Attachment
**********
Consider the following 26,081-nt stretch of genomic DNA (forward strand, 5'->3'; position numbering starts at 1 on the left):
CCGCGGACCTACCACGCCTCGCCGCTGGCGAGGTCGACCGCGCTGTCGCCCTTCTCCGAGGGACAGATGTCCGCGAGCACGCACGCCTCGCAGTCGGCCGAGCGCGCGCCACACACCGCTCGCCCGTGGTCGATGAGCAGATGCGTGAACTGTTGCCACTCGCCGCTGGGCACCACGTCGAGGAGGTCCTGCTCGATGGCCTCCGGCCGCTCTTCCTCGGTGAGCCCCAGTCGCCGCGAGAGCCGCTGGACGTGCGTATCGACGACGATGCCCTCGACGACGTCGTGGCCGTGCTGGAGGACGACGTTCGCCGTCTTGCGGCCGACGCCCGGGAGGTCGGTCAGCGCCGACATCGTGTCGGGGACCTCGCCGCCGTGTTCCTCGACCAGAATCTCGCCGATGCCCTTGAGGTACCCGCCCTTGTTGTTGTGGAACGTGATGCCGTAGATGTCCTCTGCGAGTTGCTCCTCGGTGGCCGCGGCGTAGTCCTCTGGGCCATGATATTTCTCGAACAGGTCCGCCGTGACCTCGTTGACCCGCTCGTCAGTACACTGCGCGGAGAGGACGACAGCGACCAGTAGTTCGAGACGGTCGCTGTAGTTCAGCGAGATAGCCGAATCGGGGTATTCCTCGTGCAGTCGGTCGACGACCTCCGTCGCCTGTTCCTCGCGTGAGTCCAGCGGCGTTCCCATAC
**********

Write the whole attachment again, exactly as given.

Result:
Consider the following 26,081-nt stretch of genomic DNA (forward strand, 5'->3'; position numbering starts at 1 on the left):
CCGCGGACCTACCACGCCTCGCCGCTGGCGAGGTCGACCGCGCTGTCGCCCTTCTCCGAGGGACAGATGTCCGCGAGCACGCACGCCTCGCAGTCGGCCGAGCGCGCGCCACACACCGCTCGCCCGTGGTCGATGAGCAGATGCGTGAACTGTTGCCACTCGCCGCTGGGCACCACGTCGAGGAGGTCCTGCTCGATGGCCTCCGGCCGCTCTTCCTCGGTGAGCCCCAGTCGCCGCGAGAGCCGCTGGACGTGCGTATCGACGACGATGCCCTCGACGACGTCGTGGCCGTGCTGGAGGACGACGTTCGCCGTCTTGCGGCCGACGCCCGGGAGGTCGGTCAGCGCCGACATCGTGTCGGGGACCTCGCCGCCGTGTTCCTCGACCAGAATCTCGCCGATGCCCTTGAGGTACCCGCCCTTGTTGTTGTGGAACGTGATGCCGTAGATGTCCTCTGCGAGTTGCTCCTCGGTGGCCGCGGCGTAGTCCTCTGGGCCATGATATTTCTCGAACAGGTCCGCCGTGACCTCGTTGACCCGCTCGTCAGTACACTGCGCGGAGAGGACGACAGCGACCAGTAGTTCGAGACGGTCGCTGTAGTTCAGCGAGATAGCCGAATCGGGGTATTCCTCGTGCAGTCGGTCGACGACCTCCGTCGCCTGTTCCTCGCGTGAGTCCAGCGGCGTTCCCATAC